1. I am encouraged by this post. I commit the anxiety sin on a daily basis. As I grow in the faith, I am coming to trust that forgiveness is guaranteed. Jesus died in my place for the righteous penalty due all us sinners. Praise the Lord that I belong to a church like Green Tree, where there is support and love for everyone.

    January 16, 2012 at 10:28 pm

    • I know that I am forgiven for the carelessness of the above statement. The reason that I am forgiven is that I received Jesus as my personal Lord and Savior. Those who do not receive Him are not forgiven of their sins.

      January 16, 2012 at 10:31 pm

  2. Robert G. Martin

    The book of Job has helped me to see why christians suffer. Like you said, it is not always sin. Sometimes our sufferings bring glory to God like the case with Job when Satan tried to prove Job wasn’t a true servant of God when in the end Satan was wrong and brought glory to God. Even when God brings suffering because of sin He does it in love as His children not his enemies. Also during Job’s suffering God took care of him and would not let Satan kill him. During his suffering he said many hurtful things about God but God forgave him. That’s an example of God’s love and grace. As far as Job’s friends they were not merciful and forgiving as Job. God also forgave them after they brought a sin offering. The new year is no different than any other part of the year. Throughout our whole life we are not to fear for God will go before us to make a way.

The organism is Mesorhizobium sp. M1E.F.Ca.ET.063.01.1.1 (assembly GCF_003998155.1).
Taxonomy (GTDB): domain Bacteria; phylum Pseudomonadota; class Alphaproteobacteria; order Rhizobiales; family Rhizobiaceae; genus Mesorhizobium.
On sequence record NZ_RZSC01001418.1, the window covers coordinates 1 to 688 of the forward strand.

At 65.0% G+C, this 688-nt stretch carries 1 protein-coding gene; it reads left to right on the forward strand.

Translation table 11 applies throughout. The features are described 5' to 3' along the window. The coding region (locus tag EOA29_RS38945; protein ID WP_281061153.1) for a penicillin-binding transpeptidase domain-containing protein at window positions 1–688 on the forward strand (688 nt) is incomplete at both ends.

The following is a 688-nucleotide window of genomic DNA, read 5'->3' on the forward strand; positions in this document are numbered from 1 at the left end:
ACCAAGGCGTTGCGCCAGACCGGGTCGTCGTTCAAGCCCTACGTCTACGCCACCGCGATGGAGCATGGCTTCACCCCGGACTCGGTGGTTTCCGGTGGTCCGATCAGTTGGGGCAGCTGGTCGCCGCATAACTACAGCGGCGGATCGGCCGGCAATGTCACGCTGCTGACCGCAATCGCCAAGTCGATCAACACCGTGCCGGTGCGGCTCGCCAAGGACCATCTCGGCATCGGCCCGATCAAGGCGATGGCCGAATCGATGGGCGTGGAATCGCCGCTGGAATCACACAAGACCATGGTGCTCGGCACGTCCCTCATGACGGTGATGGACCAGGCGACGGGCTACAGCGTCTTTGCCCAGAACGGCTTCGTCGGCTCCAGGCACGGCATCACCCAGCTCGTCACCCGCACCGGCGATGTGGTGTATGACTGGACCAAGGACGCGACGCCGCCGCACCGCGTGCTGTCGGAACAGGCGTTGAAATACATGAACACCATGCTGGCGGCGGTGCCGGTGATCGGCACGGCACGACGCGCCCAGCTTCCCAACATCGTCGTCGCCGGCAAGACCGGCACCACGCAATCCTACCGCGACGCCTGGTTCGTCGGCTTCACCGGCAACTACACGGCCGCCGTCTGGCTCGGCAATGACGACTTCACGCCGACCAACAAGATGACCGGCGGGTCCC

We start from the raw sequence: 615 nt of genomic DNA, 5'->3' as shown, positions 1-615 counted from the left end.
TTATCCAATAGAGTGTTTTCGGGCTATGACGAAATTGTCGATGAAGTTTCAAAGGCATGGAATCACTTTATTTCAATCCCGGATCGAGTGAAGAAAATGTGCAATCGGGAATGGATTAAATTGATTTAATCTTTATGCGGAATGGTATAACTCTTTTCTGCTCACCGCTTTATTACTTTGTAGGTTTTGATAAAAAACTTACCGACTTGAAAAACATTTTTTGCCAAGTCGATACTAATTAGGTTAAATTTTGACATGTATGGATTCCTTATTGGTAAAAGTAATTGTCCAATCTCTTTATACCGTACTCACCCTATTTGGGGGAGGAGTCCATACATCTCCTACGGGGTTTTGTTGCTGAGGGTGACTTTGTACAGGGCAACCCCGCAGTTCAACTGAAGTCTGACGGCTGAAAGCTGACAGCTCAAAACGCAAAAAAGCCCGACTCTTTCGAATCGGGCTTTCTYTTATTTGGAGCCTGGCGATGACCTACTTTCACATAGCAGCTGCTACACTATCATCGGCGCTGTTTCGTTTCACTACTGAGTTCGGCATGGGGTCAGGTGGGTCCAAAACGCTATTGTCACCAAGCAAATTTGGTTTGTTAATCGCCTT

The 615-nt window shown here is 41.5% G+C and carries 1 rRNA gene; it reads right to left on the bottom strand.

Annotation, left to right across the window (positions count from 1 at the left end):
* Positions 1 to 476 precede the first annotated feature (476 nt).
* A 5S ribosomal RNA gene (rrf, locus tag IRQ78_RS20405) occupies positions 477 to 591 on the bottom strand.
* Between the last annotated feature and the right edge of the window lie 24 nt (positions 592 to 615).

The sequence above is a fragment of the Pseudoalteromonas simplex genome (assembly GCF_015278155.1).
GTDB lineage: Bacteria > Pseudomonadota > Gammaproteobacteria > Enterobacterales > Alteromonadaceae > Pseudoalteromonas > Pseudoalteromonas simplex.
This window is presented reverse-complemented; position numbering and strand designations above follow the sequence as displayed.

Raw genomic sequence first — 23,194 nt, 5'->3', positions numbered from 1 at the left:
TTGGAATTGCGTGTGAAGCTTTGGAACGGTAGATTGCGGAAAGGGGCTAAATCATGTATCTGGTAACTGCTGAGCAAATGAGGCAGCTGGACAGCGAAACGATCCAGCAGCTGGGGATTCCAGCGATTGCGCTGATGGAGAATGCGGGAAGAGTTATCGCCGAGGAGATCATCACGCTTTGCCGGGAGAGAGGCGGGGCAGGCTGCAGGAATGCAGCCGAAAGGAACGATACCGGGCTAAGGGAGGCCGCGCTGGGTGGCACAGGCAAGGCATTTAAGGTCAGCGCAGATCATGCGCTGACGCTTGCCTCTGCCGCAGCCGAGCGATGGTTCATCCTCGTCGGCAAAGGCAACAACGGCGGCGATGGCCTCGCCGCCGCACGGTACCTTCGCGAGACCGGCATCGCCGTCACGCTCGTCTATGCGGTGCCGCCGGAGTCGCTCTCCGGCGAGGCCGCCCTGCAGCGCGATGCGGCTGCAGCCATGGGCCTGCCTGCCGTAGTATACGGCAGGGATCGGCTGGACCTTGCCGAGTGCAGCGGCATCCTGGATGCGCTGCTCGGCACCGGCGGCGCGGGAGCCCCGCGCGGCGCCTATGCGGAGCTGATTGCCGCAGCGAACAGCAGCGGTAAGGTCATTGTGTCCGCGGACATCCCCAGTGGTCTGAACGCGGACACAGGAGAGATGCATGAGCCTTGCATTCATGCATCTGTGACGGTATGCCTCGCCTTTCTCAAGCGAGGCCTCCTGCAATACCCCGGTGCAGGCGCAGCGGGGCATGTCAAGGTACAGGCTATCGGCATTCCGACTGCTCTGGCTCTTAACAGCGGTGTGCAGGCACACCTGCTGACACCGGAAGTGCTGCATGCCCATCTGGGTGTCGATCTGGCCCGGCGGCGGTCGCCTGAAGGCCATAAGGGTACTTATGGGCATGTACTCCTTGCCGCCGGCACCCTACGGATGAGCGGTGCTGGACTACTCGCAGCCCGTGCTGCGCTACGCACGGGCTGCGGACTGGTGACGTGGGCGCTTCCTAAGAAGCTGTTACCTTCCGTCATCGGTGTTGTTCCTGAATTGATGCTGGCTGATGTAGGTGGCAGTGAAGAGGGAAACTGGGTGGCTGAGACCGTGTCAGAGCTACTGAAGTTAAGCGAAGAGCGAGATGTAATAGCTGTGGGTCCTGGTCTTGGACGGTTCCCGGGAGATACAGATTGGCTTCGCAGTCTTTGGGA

January 1, 2012 at 2:16 am